Indigo

 

There should be a name for the color of the particular blue deepening into purple-black indigo of winter evenings, especially as a day of snow slips over into sleet. The indigo glow through my windows right now brings back this poem from February 2007.  The barn and shed and silo are still there, though the farmhouse burned. And l need a bigger wagon, there’s so much more to hold than a hole now.

Valentine’s Day

The first real storm washes out the little color
in the landscape, the barn and shed and silo
weathered to the gray of a cut snow bank.
Sparrows peck in the perennial bed, tall stems
and seed heads clustered through snow. Small storms
of snow blow up off the roof of the hay shed,
sweep past. We would ski at midnight to catch
the pure snow before the storm slipped over to sleet.
So much happens every day, I need a wagon to hold
the hole. Last night I lay on the kitchen floor,
where our cat slept for her last year, her old body
bony, weightless. I noticed the narrow maple
floor boards running under the hutch, thinking
the world is flat even as I know it is round.

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Lichen On His Stone

I hadn’t been to visit Eric’s grave for a long time. Six months? More? I’m quite sure there was no lichen on the rose granite headstone the last time I was there.

Now there is. I thought, this looks like an old grave. I thought, this is beautiful. Eric loved mosses and lichens, the small plants and organisms that add richness to the world’s green.

How long does it take for lichen to take root on granite? Or how long does it take before I’d notice that lichen has crept into the carving of Eric. And January. The Hebrew letters too.

The stone has been there since April 2007. Many lichens grow less than a millimeter a year, so these could have been growing on Eric’s stone all along.

I’d like to live in a room painted the pale sage of the lichen on Eric’s stone. It’s almost the color of Squam Lake water over white sand. Eric would love that lapping at his grave.

“Every Day I Have to Figure Out How to Detach Enough

to have a life that isn’t consumed with anxiety and terror.”

“How’s it going,” Jon Lovett asks.

“It’s difficult, man.”

So says Marc Maron in this week’s podcast of Lovett or Leave It. Maron goes on to counsel that you do have to figure it out. Trump thrives on making us mad and scared so when you let the unprecedented unprecedentedness of the terror of his presidency keep you from enjoying the clear blue of a cool autumn day in New Hampshire after spending two days playing with the unspoiled and precocious children of your child, then he’s won. Resistance is enjoyment of simple pleasures and there’s nothing better than a rainy Saturday morning entertaining beautiful children so their parents can have a rare morning of sleeping in together.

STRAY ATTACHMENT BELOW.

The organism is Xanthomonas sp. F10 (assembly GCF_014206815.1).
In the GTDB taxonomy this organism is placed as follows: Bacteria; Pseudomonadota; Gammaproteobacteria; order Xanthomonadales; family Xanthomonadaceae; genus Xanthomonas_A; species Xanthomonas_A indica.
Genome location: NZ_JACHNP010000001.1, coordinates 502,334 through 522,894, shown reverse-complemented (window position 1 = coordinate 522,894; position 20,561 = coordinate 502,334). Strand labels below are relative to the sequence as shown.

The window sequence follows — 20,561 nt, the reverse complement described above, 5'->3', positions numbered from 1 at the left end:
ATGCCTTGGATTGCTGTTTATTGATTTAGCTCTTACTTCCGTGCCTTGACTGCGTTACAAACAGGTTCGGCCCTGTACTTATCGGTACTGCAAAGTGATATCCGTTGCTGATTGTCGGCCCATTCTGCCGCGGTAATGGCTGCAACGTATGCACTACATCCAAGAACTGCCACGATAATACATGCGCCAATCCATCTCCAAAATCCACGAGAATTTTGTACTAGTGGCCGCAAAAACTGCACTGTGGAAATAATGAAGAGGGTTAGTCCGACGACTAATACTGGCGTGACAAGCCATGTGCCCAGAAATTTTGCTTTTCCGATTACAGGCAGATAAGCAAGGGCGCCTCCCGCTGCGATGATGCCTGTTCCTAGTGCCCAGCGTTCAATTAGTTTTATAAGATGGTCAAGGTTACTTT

I have to say this over and over in order to write blog posts. What difference do my experiences make, as sweet as many of them are? Well, they make a lot of difference to me and then I have energy to at least try to do my fifteen acts of resistance a week (way off that average recently having taken over a month more or less off). And my frequent emails to Mitch McConnell (go here and join in the fun) telling him I’m afraid in a way I have never been as an American (fear is a core motivating message of Republicans so I love being able to honestly use it to oppose McConnell’s unconscionable behavior) are actually renewing.

Life has been good to me recently and horrifically hard for a number of people I love. So all that makes sense is to share the extra generosity of my life. Mortality and change and rain then sun, zinnias and eggplant running into colder weather but no frost yet, bouquets in the house still and all the colored paper clips put away from Ava “working” at my desk this morning.

Ava loves to help put things away and clean up. Emilio has an arm that’s astounding for a six-year-old. Really. We measured our football throws this morning and as I thought he can throw twice as far as me.

I’m ready for the next week.

A Ball to the Head

Thursday was my first full day at home without any commitments since returning from Ireland. I planned to garden and open the memoir file on my computer and start to sort out my next steps in the revision process.

Instead, I got up and made a list for the day, starting with four people I wanted to call. Then I did a lot of puttering — folded our Ireland hiking maps and put them in a cupboard with all the foreign country maps I’ve collected over the years, rearranged files on my desk, filled out medical forms for an upcoming appointment, made a big pot of black beans.

Finally I opened the memoir file and fiddled with it for a few minutes. Then closed it. Looked out the window. I went out to the garden to pick flowers and make bouquets for the house, hoping that might dislodge the heavy funkiness and floating dislocation I’d felt all day.

Arranging hydrangeas in vases to dry for the winter, I thought about Chris. Two summers ago when I spent so much time with her as she was dying, the first thing I’d do when I got home was pick flowers for the house. And here it is just about two years since she died. Tomorrow is the deathaversary.

Then I got the “ball to the head,” the term Adrienne uses to describe the sudden smacks of grief you don’t see coming.